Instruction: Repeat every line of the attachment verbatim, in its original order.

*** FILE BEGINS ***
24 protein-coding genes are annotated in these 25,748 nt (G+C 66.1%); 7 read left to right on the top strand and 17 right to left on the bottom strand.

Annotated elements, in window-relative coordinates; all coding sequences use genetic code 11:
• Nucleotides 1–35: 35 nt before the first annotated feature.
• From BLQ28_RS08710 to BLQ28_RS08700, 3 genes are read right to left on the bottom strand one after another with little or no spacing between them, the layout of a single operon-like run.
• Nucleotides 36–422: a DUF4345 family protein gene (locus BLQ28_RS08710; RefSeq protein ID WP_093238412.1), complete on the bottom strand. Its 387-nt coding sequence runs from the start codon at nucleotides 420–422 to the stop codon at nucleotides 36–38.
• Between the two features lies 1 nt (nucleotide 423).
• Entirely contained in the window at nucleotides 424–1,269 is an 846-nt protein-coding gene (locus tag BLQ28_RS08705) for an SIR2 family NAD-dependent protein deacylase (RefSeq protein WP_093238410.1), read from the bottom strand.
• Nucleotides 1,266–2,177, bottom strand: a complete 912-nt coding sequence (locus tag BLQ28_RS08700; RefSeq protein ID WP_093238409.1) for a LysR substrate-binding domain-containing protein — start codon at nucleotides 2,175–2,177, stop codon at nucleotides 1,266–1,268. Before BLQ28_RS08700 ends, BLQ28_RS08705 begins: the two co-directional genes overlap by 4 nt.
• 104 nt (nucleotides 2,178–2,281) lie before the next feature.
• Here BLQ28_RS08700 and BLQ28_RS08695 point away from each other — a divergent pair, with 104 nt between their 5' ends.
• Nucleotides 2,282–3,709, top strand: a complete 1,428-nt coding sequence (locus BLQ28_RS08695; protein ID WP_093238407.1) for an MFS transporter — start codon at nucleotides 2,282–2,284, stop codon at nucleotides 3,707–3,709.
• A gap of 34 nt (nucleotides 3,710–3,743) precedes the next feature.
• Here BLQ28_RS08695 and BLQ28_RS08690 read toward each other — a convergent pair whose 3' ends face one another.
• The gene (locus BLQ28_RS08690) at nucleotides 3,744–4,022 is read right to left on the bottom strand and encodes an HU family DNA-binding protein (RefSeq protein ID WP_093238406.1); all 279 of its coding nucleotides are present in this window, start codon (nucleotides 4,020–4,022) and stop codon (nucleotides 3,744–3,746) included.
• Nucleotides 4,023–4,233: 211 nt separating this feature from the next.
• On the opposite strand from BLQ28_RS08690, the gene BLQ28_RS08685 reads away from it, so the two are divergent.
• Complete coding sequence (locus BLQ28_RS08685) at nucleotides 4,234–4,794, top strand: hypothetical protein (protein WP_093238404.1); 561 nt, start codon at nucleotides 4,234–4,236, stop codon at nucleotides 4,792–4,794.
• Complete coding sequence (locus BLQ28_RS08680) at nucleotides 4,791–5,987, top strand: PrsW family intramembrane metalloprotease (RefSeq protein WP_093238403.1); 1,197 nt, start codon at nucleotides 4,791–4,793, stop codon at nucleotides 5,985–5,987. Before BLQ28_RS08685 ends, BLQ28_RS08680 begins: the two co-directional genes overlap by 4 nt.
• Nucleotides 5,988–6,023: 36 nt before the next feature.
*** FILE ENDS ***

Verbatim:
24 protein-coding genes are annotated in these 25,748 nt (G+C 66.1%); 7 read left to right on the top strand and 17 right to left on the bottom strand.

Annotated elements, in window-relative coordinates; all coding sequences use genetic code 11:
• Nucleotides 1–35: 35 nt before the first annotated feature.
• From BLQ28_RS08710 to BLQ28_RS08700, 3 genes are read right to left on the bottom strand one after another with little or no spacing between them, the layout of a single operon-like run.
• Nucleotides 36–422: a DUF4345 family protein gene (locus BLQ28_RS08710; RefSeq protein ID WP_093238412.1), complete on the bottom strand. Its 387-nt coding sequence runs from the start codon at nucleotides 420–422 to the stop codon at nucleotides 36–38.
• Between the two features lies 1 nt (nucleotide 423).
• Entirely contained in the window at nucleotides 424–1,269 is an 846-nt protein-coding gene (locus tag BLQ28_RS08705) for an SIR2 family NAD-dependent protein deacylase (RefSeq protein WP_093238410.1), read from the bottom strand.
• Nucleotides 1,266–2,177, bottom strand: a complete 912-nt coding sequence (locus tag BLQ28_RS08700; RefSeq protein ID WP_093238409.1) for a LysR substrate-binding domain-containing protein — start codon at nucleotides 2,175–2,177, stop codon at nucleotides 1,266–1,268. Before BLQ28_RS08700 ends, BLQ28_RS08705 begins: the two co-directional genes overlap by 4 nt.
• 104 nt (nucleotides 2,178–2,281) lie before the next feature.
• Here BLQ28_RS08700 and BLQ28_RS08695 point away from each other — a divergent pair, with 104 nt between their 5' ends.
• Nucleotides 2,282–3,709, top strand: a complete 1,428-nt coding sequence (locus BLQ28_RS08695; protein ID WP_093238407.1) for an MFS transporter — start codon at nucleotides 2,282–2,284, stop codon at nucleotides 3,707–3,709.
• A gap of 34 nt (nucleotides 3,710–3,743) precedes the next feature.
• Here BLQ28_RS08695 and BLQ28_RS08690 read toward each other — a convergent pair whose 3' ends face one another.
• The gene (locus BLQ28_RS08690) at nucleotides 3,744–4,022 is read right to left on the bottom strand and encodes an HU family DNA-binding protein (RefSeq protein ID WP_093238406.1); all 279 of its coding nucleotides are present in this window, start codon (nucleotides 4,020–4,022) and stop codon (nucleotides 3,744–3,746) included.
• Nucleotides 4,023–4,233: 211 nt separating this feature from the next.
• On the opposite strand from BLQ28_RS08690, the gene BLQ28_RS08685 reads away from it, so the two are divergent.
• Complete coding sequence (locus BLQ28_RS08685) at nucleotides 4,234–4,794, top strand: hypothetical protein (protein WP_093238404.1); 561 nt, start codon at nucleotides 4,234–4,236, stop codon at nucleotides 4,792–4,794.
• Complete coding sequence (locus BLQ28_RS08680) at nucleotides 4,791–5,987, top strand: PrsW family intramembrane metalloprotease (RefSeq protein WP_093238403.1); 1,197 nt, start codon at nucleotides 4,791–4,793, stop codon at nucleotides 5,985–5,987. Before BLQ28_RS08685 ends, BLQ28_RS08680 begins: the two co-directional genes overlap by 4 nt.
• Nucleotides 5,988–6,023: 36 nt before the next feature.